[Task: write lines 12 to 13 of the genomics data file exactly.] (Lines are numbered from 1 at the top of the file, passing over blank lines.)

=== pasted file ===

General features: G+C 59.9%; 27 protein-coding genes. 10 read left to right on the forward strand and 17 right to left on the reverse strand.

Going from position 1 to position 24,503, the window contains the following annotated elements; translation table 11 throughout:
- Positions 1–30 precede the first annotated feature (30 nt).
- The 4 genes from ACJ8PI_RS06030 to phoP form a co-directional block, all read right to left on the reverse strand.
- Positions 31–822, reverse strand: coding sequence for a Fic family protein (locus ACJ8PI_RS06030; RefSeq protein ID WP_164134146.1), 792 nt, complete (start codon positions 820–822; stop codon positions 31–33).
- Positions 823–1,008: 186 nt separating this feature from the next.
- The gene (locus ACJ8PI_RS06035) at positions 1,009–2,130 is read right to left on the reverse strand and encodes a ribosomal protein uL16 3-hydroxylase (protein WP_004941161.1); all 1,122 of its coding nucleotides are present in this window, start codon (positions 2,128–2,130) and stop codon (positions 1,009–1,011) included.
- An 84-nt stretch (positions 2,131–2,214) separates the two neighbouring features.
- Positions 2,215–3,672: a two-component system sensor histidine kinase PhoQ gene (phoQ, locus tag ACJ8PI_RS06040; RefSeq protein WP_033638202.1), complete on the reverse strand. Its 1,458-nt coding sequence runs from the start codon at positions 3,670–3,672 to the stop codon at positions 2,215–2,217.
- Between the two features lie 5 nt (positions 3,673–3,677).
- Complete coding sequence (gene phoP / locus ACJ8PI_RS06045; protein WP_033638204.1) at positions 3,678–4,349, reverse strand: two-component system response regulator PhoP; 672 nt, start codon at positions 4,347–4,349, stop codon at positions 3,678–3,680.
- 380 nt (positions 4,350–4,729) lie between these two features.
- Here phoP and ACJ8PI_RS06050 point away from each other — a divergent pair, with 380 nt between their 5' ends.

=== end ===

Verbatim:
- 380 nt (positions 4,350–4,729) lie between these two features.
- Here phoP and ACJ8PI_RS06050 point away from each other — a divergent pair, with 380 nt between their 5' ends.